In 2013, the defendants in the consolidated cases moved to exclude the plaintiffs’ expert evidence of general causation on the basis of flawed scientific methodologies. In 2014, the trial court granted in part and denied in part the defendants’ motion to exclude the plaintiffs’ general causation experts. The defendants filed an interlocutory appeal to the District of Columbia Court of Appeals challenging the standard for evaluating expert scientific evidence. In October 2016, the Court of Appeals issued its decision adopting the standard advocated by the defendants and remanding the cases to the trial court for further proceedings under that standard. The plaintiffs have filed supplemental expert evidence, portions of which the defendants have moved to strike. In August 2018, the trial court issued an order striking portions of the plaintiffs’ expert reports. A hearing is expected to occur in the second quarter of fiscal year 2021.

Other Contingencies

We also are subject to a variety of other claims and suits that arise from time to time in the ordinary course of our business. Although management currently believes that resolving claims against us, individually or in aggregate, will not have a material adverse impact in our consolidated financial statements, these matters are subject to inherent uncertainties and management’s view of these matters may change in the future.

As of June 30, 2020, we accrued aggregate legal liabilities of $306 million. While we intend to defend these matters vigorously, adverse outcomes that we estimate could reach approximately $500 million in aggregate beyond recorded amounts are reasonably possible. Were unfavorable final outcomes to occur, there exists the possibility of a material adverse impact in our consolidated financial statements for the period in which the effects become reasonably estimable.

NOTE 16 — STOCKHOLDERS’ EQUITY

Shares Outstanding

Shares of common stock outstanding were as follows:

(In millions)   
 
    
Year Ended June 30,202020192018
    
Balance, beginning of year7,6437,6777,708
Issued5411668
Repurchased(126 )(150 )(99 )
   
Balance, end of year7,5717,6437,677
    

Share Repurchases

On September 20, 2016, our Board of Directors approved a share repurchase program authorizing up to $40.0 billion in share repurchases. This share repurchase program commenced in December 2016 and was completed in February 2020.

On September 18, 2019, our Board of Directors approved a share repurchase program authorizing up to $40.0 billion in share repurchases. This share repurchase program commenced in February 2020, following completion of the program approved on September 20, 2016, has no expiration date, and may be terminated at any time. As of June 30, 2020, $31.7 billion remained of this $40.0 billion share repurchase program.

We repurchased the following shares of common stock under the share repurchase programs:

(In millions)SharesAmountSharesAmountSharesAmount
 
    
Year Ended June 30,202020192018
       
First Quarter29$ 4,00024$ 2,60022$ 1,600
Second Quarter324,600576,100221,800
Third Quarter376,000363,899343,100
Fourth Quarter285,088334,200212,100
      
Total126$   19,688150$   16,79999$   8,600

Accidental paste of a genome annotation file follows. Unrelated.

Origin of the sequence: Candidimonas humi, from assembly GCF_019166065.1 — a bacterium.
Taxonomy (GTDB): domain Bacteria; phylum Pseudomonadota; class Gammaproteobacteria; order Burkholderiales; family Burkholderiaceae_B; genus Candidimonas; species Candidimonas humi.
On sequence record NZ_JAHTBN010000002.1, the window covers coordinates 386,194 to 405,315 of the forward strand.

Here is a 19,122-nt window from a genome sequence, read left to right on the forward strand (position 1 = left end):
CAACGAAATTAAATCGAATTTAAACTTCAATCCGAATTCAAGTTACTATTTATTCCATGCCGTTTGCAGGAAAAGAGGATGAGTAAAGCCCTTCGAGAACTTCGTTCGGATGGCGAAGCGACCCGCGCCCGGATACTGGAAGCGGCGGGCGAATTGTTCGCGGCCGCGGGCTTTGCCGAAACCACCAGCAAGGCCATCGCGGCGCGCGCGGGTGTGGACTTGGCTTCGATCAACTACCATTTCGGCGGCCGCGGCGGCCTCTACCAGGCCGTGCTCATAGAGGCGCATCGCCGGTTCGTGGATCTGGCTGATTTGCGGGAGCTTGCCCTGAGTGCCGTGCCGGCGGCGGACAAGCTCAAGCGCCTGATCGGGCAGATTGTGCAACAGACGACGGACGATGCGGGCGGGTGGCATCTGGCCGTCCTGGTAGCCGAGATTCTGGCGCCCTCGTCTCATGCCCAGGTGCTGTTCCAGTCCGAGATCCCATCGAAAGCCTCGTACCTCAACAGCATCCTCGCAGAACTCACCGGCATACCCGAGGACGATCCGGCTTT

Shares repurchased during the fourth quarter of fiscal year 2020 were under the share repurchase program approved on September 18, 2019. Shares repurchased during the third quarter of fiscal year 2020 were under the share repurchase programs approved on both September 20, 2016 and September 18, 2019. All other shares repurchased were under the share repurchase program approved on September 20, 2016. The above table excludes shares repurchased to settle employee tax withholding related to the vesting of stock awards of $3.3 billion, $2.7 billion, and $2.1 billion for fiscal years 2020, 2019, and 2018, respectively. All share repurchases were made using cash resources.

Dividends

Our Board of Directors declared the following dividends:

Declaration Date Record DatePayment DateDividendPer ShareAmount
 
      
Fiscal Year 2020    (In millions)
      
September 18, 2019 November 21, 2019December 12, 2019$ 0.51$ 3,886
December 4, 2019 February 20, 2020March 12, 20200.513,876
March 9, 2020 May 21, 2020June 11, 20200.513,865
June 17, 2020 August 20, 2020September 10, 20200.513,861
  
Total   $   2.04$   15,488
      
      
Fiscal Year 2019     
      
September 18, 2018 November 15, 2018December 13, 2018$ 0.46$ 3,544
November 28, 2018 February 21, 2019March 14, 20190.463,526
March 11, 2019 May 16, 2019June 13, 20190.463,521
June 12, 2019 August 15, 2019September 12, 20190.463,510
 
Total   $ 1.84$ 14,101
      

The dividend declared on June 17, 2020 was included in other current liabilities as of June 30, 2020.

NOTE 17 — ACCUMULATED OTHER COMPREHENSIVE INCOME (LOSS)

The following table summarizes the changes in accumulated other comprehensive income (loss) by component:

(In millions) 
 
    
Year Ended June 30,202020192018
    
Derivatives   
    
Balance, beginning of period$ 0$ 173$ 134
Unrealized gains (losses), net of tax of $(10), $2, and $11(38 )160218
Reclassification adjustments for gains included in revenue0(341 )(185 )
Tax expense included in provision for income taxes086
   
Amounts reclassified from accumulated other comprehensive income (loss)0(333 )(179 )
   
Net change related to derivatives, net of tax of $(10), $(6), and $5(38 )(173 )39
   
Balance, end of period$ (38 )$ 0$ 173
   
    
Investments   
    
Balance, beginning of period$ 1,488$ (850 )$ 1,825
Unrealized gains (losses), net of tax of $1,057, $616, and $(427)3,9872,331(1,146 )
Reclassification adjustments for (gains) losses included in other income (expense), net493(2,309 )
Tax expense (benefit) included in provision for income taxes(1 )(19 )738